Horsetail Oil for Hair Benefits: Improve Growth Naturally

horsetail oil for hair benefits

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Are you struggling with hair that seems to only be getting thinner? Or maybe your hair is just lacking that luster it used to have not too long ago? While there are many conventional products at your local store that may be able to help with these problems, they are often laden with artificial chemicals and ingredients. Consider using horsetail oil, an oil derived from an ancient plant, to help improve the health of your hair.

What is Horsetail?

Horsetail is a plant that is found world-wide. Varying in size, with some prehistoric versions being nearly tree-like, there exist today almost two dozen variants of the horsetail plant. Keep an eye out for them in areas near bodies of water, such as next to lakes or rivers. Beyond having medicinal uses for the human population, horsetails play an important role in the ecology of the ecosystems where they grow today, helping to serve both as under-water habitats as well as food sources for many organisms living in the water where they are growing. They have many medicinal applications due to their diverse chemical makeup. For example, they are known to be rich in silica, various flavonoids, saponins, magnesium, potassium, and many other minerals, all of which contribute to their usefulness historically and today. Used for many issues, such as anemia, depression, and wound healing, among others, horsetail continues to be useful to this very day.

Horsetail Trivia

There are many interesting facts that revolve around horsetail. For example, although it contains the name of a well-known animal, horsetail is poisonous to horses. It is also toxic to humans when consumed in large amounts due to the fact that the plant contains a compound that inhibits the metabolism of a B vitamin. Additionally, the high content of silica in horsetail, which is found in the stem of the plant, allows it to be effectively used for cleaning metal. In the past, this plant was used to clean off metal cooking dishes!

Medicinal Uses of Horsetail

There are many other medicinal uses attributed to the horsetail plant. These include for the treatment of edema, infections of the urinary tract, and decreased control of the bladder. While the plant has been traditionally used for these purposes, there is not significant research supporting the use of it as such, and it is also known to be toxic if consumed in large amounts. However, extracts from the plant are also known to impart benefits on hair health and have been used in cosmetics and hair care products.

Horsetail for Hair Health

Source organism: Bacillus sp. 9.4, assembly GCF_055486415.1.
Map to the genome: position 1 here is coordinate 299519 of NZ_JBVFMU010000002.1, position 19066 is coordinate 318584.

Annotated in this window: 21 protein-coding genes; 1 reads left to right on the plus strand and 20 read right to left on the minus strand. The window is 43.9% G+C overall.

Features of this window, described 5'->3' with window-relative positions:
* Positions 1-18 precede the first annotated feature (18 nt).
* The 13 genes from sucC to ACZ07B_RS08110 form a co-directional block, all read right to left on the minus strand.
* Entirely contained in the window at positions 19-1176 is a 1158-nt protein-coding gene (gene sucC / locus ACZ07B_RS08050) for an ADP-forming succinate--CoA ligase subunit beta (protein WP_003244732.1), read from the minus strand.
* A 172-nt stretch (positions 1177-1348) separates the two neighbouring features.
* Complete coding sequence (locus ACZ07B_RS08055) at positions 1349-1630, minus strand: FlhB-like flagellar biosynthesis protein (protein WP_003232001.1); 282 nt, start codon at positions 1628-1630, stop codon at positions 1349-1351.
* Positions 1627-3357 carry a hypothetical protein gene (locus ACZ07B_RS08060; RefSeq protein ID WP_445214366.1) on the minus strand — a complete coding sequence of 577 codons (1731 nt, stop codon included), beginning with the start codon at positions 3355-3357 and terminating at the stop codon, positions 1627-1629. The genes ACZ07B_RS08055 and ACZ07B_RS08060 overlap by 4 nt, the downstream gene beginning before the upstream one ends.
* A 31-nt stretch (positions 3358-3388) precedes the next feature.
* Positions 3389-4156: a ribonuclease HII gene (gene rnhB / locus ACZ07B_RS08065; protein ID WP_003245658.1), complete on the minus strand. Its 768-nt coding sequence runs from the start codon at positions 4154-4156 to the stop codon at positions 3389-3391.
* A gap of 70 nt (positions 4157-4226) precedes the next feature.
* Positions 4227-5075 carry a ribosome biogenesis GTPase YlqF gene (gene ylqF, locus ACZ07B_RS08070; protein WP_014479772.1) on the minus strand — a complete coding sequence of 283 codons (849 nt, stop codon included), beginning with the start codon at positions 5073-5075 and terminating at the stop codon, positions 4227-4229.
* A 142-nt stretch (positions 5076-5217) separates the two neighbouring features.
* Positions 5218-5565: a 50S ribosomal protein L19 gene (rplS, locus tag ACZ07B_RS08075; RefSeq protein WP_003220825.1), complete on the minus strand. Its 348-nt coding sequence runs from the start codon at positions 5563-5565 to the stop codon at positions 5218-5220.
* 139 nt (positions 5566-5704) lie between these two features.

Horsetail is a plant that is found world-wide. Varying in size, with some prehistoric versions being nearly tree-like, there exist today almost two dozen variants of the horsetail plant. Keep an eye out for them in areas near bodies of water, such as next to lakes or rivers. Beyond having medicinal uses for the human population, horsetails play an important role in the ecology of the ecosystems where they grow today, helping to serve both as under-water habitats as well as food sources for many organisms living in the water where they are growing. They have many medicinal applications due to their diverse chemical makeup. For example, they are known to be rich in silica, various flavonoids, saponins, magnesium, potassium, and many other minerals, all of which contribute to their usefulness historically and today. Used for many issues, such as anemia, depression, and wound healing, among others, horsetail continues to be useful to this very day. Horsetail Trivia There are many interesting facts that revolve around horsetail. For example, although it contains the name of a well-known animal, horsetail is poisonous to horses. It is also toxic to humans when consumed in large amounts due to the fact that the plant contains a compound that inhibits the metabolism of a B vitamin. Additionally, the high content of silica in horsetail, which is found in the stem of the plant, allows it to be effectively used for cleaning metal. In the past, this plant was used to clean off metal cooking dishes! Medicinal Uses of Horsetail There are many other medicinal uses attributed to the horsetail plant. These include for the treatment of edema, infections of the urinary tract, and decreased control of the bladder. While the plant has been traditionally used for these purposes, there is not significant research supporting the use of it as such, and it is also known to be toxic if consumed in large amounts. However, extracts from the plant are also known to impart benefits on hair health and have been used in cosmetics and hair care products. Horsetail for Hair Health Some sources cite the ability of horsetail oil to stimulate hair growth for people suffering from alopecia. It has also been observed to bring a smooth texture to otherwise frizzy hair and to decrease the occurrence of dandruff. These hair health-promoting effects can be attributed to the various nutrients and minerals that are found in the plant, including aluminum salts, alkaloids, selenium, and aconitic acid, in addition to the others listed earlier. Particularly, silica, one of the compounds more abundant in horsetail, has been shown to have an important relationship to the strength and health of hair, skin, and nails alike. One study that was published in 2012 indicated that silica derived from the horsetail plant and taken as a dietary supplement was able to improve hair growth for people with the perception that their hair was thinning out. Other research has indicated that people with hair that has higher silicon levels did not fall out as frequently as those with lower levels. Horsetail has been reported to improve both the shininess of hair and the suppleness of skin in those who use it. To use horsetail for hair health, it can be taken as an oral supplement, used as an herbal tea, or used in its essential oil form. There are many products using horsetail as a main ingredient, including tinctures, juices, creams, and ointments. It can also be used as a rinse for your hair; just brew a strong batch of it and run it through your clean, damp hair after a shower and let it air-dry. A Word of Precaution While horsetail products are able to be taken orally, it is important to pay attention to the dosage. Long-term use of horsetail products has been determined to be possibly unsafe as it is noted to break down an important B vitamin (thiamine) in the body, leading to a deficiency. Horsetail is not recommended for people with thiamine deficiencies or alcoholism for this reason; people who struggle with alcoholism tend to already be deficient in thiamine. Additionally, pregnant women and people with hypokalemia (or low potassium levels) should also avoid use of this plant and its derivatives. Consult your doctor before using a horsetail supplement of any kind, especially if you are taking any other medications or using any other herbs or supplements. The next time you need to choose a hair care product, consider using horsetail oil. Avoid using conventional products that are filled with many unknown ingredients and use the oil to create a product you can trust. Use horsetail oil to bring shine and strength back to your lovely locks!